KANSAS CITY, MO.
Over the years, as one teammate after another left Roush Fenway Racing for driving positions elsewhere, Greg Biffle remained loyal to Jack Roush, who first hired Biffle in 1998 to race in the Camping World Truck Series.
Last week, that unusually long run came to an end as Biffle and Roush Fenway announced in a team release that they’d be parting ways.
In the years since Biffle and Roush first hooked up, Biffle won 16 truck races and the series championship in 2000. He also won 20 Xfinity Series races and the 2002 title, then moved to the elite Cup Series full time in 2003, driving Roush’s No. 16 Ford with 19 victories to his credit.
But Biffle’s last Cup win came in 2013, and the recently concluded 2016 season produced the most disappointing results of his career. He had just one top-five finish, two other top-10s and finished a career-worst 23rd in the final points standings.
But for Biffle, unlike his former teammates who left Roush and found success elsewhere, it might be too late to regain the glory of his earlier days. He’ll turn 47 on Dec. 23, and in today’s NASCAR world, that essentially makes him a senior citizen.
Unless there are some unexpected developments in the next couple of months, all the seats at the top-performing multi-car teams are filled. The opportunities that existed for his former teammates simply aren’t there this time.
Former Roush drivers Matt Kenseth and Carl Edwards both landed at Joe Gibbs Racing, where they’ve become regular contenders to both win races and the championship.
After he left Roush and before he retired, Mark Martin won five races and finished second in the standings in a Hendrick Motorsports Chevrolet in 2009, and Jamie McMurray won the Daytona 500 and the Brickyard 400 in 2010 driving for Chip Ganassi.
Although Biffle has expressed frustration over the declining performance at Roush Fenway, he was focusing on the positives of his career in his comments announcing his departure from the team.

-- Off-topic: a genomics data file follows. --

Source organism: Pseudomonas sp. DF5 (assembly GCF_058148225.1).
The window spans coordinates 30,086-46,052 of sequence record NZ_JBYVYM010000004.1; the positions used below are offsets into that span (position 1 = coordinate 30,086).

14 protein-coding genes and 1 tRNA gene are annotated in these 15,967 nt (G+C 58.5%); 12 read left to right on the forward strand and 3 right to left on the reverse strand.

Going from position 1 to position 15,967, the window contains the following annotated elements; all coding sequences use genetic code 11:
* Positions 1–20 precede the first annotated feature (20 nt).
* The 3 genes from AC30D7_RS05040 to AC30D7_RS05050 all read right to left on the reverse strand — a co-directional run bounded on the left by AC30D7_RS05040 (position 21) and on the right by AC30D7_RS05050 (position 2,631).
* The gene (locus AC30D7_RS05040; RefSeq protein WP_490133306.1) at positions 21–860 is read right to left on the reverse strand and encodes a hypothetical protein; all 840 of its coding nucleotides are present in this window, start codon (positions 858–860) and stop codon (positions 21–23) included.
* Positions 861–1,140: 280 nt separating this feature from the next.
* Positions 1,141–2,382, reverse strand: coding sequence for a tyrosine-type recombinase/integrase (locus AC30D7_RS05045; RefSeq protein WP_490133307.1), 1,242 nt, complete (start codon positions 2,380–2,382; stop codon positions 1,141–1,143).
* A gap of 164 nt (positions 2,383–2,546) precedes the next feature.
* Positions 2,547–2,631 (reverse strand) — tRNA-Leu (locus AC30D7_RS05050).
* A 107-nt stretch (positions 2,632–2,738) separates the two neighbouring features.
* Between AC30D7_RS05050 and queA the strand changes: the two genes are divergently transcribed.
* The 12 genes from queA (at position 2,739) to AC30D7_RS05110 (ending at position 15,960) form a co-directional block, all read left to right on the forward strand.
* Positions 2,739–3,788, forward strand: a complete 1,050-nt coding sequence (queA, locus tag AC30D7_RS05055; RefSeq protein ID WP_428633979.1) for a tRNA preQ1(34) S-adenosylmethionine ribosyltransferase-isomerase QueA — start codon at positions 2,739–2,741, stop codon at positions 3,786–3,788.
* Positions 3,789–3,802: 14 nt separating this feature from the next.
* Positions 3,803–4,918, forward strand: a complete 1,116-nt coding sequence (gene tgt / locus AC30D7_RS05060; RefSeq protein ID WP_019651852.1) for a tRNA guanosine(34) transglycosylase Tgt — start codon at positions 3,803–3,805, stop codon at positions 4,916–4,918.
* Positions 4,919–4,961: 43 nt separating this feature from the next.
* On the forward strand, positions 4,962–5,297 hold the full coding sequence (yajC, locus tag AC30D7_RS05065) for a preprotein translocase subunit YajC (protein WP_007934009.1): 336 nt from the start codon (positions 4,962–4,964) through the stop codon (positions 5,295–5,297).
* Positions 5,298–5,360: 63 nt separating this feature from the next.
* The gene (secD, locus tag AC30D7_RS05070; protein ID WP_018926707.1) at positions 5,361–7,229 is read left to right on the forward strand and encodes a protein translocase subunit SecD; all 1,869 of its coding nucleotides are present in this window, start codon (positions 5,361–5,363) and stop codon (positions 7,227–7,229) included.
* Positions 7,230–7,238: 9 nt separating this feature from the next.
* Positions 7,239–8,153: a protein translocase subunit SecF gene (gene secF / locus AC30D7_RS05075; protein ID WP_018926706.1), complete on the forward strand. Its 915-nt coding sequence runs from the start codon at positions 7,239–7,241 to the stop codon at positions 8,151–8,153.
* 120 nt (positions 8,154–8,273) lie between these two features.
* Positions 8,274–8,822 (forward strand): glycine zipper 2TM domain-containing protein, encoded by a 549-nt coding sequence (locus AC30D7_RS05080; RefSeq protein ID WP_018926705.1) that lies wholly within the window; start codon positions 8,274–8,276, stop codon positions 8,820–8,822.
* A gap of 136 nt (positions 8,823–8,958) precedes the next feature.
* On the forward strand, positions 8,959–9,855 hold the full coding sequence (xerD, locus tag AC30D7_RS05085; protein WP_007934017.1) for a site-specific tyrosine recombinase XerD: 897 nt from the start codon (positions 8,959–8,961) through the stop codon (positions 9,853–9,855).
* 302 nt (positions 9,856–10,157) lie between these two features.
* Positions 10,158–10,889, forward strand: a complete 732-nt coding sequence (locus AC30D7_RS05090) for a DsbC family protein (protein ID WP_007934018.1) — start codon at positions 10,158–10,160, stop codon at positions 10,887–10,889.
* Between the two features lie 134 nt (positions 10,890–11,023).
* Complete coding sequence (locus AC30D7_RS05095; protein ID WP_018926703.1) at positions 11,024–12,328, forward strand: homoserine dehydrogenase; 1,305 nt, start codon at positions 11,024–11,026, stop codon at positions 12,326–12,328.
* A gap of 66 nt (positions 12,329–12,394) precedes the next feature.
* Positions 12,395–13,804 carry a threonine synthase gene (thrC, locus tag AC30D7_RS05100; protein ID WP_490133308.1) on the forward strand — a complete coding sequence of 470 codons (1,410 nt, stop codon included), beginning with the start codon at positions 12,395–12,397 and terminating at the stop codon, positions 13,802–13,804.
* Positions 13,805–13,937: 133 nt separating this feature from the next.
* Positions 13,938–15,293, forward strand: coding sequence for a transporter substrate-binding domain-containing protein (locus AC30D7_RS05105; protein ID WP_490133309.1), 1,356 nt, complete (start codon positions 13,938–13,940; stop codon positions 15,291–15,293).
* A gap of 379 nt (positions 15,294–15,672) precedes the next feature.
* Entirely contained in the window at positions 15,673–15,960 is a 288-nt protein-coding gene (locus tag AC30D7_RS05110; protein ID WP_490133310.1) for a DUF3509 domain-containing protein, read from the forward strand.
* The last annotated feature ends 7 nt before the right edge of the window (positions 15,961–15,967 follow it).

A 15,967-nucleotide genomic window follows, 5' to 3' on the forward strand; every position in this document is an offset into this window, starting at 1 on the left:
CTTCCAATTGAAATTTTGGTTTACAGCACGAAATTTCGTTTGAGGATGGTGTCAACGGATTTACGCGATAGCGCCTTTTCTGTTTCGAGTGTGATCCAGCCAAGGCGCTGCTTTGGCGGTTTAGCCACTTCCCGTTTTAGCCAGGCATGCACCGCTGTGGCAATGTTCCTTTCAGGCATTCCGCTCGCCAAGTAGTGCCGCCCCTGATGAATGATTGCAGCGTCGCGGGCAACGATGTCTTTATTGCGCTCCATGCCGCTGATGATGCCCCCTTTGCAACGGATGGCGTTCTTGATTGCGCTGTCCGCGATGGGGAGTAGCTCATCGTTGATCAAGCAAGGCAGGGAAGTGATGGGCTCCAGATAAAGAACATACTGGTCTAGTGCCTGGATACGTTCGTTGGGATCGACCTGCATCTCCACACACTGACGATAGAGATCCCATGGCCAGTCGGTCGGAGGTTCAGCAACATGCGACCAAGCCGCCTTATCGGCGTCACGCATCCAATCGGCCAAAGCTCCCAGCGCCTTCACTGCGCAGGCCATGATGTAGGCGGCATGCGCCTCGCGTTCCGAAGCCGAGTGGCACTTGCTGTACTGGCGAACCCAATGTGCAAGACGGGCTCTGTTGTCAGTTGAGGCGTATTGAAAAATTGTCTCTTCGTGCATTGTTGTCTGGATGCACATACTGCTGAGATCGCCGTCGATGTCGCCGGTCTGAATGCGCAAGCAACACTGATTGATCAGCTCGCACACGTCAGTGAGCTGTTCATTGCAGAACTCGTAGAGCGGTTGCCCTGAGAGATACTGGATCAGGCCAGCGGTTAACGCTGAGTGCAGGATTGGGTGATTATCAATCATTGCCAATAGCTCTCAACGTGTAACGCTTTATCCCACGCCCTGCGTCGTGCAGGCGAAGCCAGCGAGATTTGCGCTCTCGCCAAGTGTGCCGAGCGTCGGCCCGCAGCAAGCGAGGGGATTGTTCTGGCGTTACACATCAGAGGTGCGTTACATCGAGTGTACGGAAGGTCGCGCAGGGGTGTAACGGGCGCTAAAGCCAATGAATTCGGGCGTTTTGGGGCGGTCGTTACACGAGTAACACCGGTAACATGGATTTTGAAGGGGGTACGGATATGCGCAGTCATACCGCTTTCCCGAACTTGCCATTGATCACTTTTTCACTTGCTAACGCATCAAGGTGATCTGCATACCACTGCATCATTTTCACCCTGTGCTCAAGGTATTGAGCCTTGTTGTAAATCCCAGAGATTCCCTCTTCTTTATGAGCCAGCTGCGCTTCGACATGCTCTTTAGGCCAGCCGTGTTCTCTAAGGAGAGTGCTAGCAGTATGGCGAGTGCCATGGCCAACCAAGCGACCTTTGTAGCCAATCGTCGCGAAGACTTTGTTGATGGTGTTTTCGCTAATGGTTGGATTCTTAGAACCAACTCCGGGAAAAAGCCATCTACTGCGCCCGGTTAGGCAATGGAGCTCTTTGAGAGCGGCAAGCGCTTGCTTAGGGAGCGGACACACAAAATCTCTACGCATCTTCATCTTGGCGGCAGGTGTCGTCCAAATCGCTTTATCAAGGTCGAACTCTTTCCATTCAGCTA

“We’ve had an incredible run, and I am so appreciative for the opportunity to be a part of Roush Fenway,” Biffle said in a team release. “For a kid that grew up Washington, I’m extremely proud of everything we have been able to accomplish over the last 19 years – both on and off the track. I’ve enjoyed every minute. I’m excited about the next chapter of my life, and I look forward to exploring other opportunities – particularly in radio and television – both inside and outside of NASCAR. I’m thankful to Jack Roush for the opportunity to have driven his race cars for all these years. It’s very rare in this sport to have been able to stay with one team this many years, and to have been as successful as we have been.”
Roush also had good things to say about Biffle.
“I don’t have the words to say what Greg has meant to this organization,” veteran team owner Roush said. “He is a true racer who has always exhibited a will to win and an intense passion for speed. For almost two decades Greg has given us an opportunity to run up front and compete for wins. Greg exemplifies what every owner hopes for in a driver, and I’m extremely thankful for having him as part of our organization. I know that Greg and I will maintain a strong friendship, and I look forward to leaning on him on occasion as we continue to work on improving our performance.”
Officials from Ford Motor Co., which has backed Roush and Biffle for years, also thanked Biffle for his contributions.
“Greg Biffle has done so much for Ford during his NASCAR career, and all we can do is thank him for being such a hard-charging competitor and loyal ambassador to our brand,” Global Director of Ford Performance Dave Pericak said in a statement. “Greg has achieved many milestones with us and no matter where his career path takes him from here, he’ll always be a welcome member of the Ford family.”
Biffle’s exit leaves Roush with two drivers, Ricky Stenhouse Jr. in the No. 17 and Trevor Bayne in the No. 6. There was no immediate word on what would become of Biffle’s No. 16 team, which has a charter that either needs to be used by Roush, leased to another team or surrendered.
Also last week, Motorsport.com reported that Robbie Reiser, the general manager and a longtime leader at Roush Fenway, has been relieved of his duties. And Zest soap, one of the sponsors of Stenhouse’s No. 17, announced that it would not return in 2017.